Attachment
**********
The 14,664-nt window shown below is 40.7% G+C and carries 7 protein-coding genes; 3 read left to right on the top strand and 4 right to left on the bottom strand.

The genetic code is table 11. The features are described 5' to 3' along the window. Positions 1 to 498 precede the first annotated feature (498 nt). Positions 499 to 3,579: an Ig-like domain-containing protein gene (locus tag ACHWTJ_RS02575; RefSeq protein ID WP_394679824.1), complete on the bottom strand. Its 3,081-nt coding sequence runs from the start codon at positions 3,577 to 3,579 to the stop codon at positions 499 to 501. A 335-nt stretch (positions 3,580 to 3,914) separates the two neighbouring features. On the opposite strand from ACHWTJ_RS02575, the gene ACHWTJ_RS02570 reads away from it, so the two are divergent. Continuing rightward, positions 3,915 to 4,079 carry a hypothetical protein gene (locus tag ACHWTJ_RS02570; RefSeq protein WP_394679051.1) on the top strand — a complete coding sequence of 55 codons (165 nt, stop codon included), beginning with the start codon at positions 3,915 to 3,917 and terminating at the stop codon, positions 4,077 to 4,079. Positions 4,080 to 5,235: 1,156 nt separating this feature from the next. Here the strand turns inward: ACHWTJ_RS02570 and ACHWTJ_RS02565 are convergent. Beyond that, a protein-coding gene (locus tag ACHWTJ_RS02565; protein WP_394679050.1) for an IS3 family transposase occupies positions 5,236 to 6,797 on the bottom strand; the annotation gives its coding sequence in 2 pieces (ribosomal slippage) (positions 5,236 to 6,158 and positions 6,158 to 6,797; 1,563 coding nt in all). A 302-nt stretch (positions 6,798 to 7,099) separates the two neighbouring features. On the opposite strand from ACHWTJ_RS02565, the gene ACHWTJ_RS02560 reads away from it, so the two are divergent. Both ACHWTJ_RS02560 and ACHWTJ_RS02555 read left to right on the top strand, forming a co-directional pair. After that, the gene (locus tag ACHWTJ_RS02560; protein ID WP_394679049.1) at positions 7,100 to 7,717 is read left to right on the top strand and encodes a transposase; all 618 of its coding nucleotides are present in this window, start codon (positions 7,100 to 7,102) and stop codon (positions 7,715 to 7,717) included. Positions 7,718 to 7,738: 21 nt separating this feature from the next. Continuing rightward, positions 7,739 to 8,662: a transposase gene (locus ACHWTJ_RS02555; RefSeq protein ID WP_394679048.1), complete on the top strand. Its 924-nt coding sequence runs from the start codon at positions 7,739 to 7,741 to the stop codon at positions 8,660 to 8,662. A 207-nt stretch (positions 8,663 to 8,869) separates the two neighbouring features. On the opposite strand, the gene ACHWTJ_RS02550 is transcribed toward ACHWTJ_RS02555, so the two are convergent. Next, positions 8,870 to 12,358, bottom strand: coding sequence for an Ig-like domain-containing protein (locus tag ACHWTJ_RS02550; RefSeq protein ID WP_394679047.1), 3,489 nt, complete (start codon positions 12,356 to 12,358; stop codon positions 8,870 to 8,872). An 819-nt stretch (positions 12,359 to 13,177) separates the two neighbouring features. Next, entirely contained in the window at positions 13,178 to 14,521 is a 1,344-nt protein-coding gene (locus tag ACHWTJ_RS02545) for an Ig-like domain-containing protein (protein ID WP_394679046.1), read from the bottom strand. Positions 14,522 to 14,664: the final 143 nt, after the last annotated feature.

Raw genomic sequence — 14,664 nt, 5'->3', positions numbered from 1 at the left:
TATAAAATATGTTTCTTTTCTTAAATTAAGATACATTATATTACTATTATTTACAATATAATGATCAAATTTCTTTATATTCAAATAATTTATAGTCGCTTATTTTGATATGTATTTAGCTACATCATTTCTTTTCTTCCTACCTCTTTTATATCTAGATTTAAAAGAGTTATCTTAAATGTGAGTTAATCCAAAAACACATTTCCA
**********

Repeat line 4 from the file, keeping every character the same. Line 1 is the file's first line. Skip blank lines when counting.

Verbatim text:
TATAAAATATGTTTCTTTTCTTAAATTAAGATACATTATATTACTATTATTTACAATATAATGATCAAATTTCTTTATATTCAAATAATTTATAGTCGCTTATTTTGATATGTATTTAGCTACATCATTTCTTTTCTTCCTACCTCTTTTATATCTAGATTTAAAAGAGTTATCTTAAATGTGAGTTAATCCAAAAACACATTTCCA